Information about Felodipine
Felodipine is a second generation calcium channel blocker and commonly used antihypertensive agent.
Liver safety of Felodipine
Felodipine therapy has been associated with a low rate of serum enzyme elevations, but has not been convincingly linked to instances of clinically apparent, acute liver injury.
Mechanism of action of Felodipine
Felodipine (fe loe' di peen) belongs to the dihydropyridine group of calcium channel blockers (with amlodipine, isradipine and nifedipine) and is used primarily in the therapy of hypertension. Like other calcium channel blockers, felodipine acts by blocking the influx of calcium ions into vascular smooth muscle and cardiac muscle cells during depolarization, which results in arterial vasodilation and decrease in cardiac work and oxygen consumption.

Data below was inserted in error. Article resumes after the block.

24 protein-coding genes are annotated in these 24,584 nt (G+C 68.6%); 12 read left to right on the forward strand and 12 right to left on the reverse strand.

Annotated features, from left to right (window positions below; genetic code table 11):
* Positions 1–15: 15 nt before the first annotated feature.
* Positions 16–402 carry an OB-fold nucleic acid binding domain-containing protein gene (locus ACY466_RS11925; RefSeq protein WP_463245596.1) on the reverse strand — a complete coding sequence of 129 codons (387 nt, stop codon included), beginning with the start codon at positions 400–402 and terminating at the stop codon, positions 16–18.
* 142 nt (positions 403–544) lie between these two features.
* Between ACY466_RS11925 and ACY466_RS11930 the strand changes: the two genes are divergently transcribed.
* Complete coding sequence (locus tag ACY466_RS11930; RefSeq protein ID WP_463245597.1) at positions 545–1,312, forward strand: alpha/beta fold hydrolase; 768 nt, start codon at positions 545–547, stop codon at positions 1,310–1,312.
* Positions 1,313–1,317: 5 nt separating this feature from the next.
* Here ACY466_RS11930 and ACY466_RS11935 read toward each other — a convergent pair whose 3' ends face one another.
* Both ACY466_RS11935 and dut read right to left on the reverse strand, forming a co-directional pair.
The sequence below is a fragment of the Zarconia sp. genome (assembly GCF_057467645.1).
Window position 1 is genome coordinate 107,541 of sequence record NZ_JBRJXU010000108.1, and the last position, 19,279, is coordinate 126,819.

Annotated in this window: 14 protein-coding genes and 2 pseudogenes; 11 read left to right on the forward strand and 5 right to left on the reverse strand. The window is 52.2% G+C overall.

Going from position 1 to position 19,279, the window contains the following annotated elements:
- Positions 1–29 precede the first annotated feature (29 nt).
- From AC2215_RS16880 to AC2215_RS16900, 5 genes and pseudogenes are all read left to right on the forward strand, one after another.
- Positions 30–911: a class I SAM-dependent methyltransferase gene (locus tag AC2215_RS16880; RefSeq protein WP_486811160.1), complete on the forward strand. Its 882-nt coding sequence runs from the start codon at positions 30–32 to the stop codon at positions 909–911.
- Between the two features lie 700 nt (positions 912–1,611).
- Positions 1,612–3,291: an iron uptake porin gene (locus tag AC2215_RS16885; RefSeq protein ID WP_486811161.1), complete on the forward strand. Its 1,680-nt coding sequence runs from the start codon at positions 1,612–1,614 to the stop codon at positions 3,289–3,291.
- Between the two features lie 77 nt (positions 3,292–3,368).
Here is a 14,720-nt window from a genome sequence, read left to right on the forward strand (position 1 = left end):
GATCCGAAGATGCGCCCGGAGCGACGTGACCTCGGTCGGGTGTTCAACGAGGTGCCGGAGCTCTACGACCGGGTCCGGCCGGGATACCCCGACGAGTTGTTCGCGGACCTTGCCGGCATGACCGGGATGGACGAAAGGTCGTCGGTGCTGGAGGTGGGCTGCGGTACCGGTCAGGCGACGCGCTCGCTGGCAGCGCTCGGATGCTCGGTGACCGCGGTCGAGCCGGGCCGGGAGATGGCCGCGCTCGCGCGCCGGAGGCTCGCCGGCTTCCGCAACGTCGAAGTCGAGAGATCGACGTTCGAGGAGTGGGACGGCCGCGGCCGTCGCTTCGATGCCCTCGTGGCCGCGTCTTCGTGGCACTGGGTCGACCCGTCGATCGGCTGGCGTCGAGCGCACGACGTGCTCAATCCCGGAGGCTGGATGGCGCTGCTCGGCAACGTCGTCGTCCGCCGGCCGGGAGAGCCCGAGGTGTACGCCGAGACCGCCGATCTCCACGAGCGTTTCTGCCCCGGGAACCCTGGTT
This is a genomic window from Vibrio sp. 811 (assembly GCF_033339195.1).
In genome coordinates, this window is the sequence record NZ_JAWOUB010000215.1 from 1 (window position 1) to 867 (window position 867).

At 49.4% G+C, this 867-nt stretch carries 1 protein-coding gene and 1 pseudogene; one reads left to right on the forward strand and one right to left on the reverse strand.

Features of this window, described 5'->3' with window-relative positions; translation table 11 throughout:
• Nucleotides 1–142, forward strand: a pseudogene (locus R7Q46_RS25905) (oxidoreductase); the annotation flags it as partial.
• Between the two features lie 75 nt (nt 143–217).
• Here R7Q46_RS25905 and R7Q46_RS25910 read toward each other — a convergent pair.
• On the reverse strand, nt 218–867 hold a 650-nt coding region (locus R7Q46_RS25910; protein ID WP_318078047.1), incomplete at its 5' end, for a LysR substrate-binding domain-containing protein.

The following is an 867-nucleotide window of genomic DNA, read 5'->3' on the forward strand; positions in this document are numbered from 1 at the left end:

FDA approval information for Felodipine
Felodipine was approved in the United States in 1991 and currently more than 3 million prescriptions are filled yearly. The current sole indication is treatment of hypertension, either alone or with other antihypertensive agents.
Dosage and administration for Felodipine
Felodipine is available in multiple generic forms and under the commercial name Plendil in 2.5, 5 and 10 mg extended release tablets. The recommended dose in adults is 2.5 to 10 mg once daily, generally starting at the lowest dose and adjusting upward.
Side effects of Felodipine
Like other calcium channel blockers, felodipine is generally well tolerated, but side effects can include dizziness, flushing, headache, fatigue, nausea, diarrhea, peripheral edema, palpitations and rash.
- amlodipine, diltiazem, felodipine, isradipine, nicardipine, nifedipine, nimodipine, nisoldipine, verapamil
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Learn more about Felodipine
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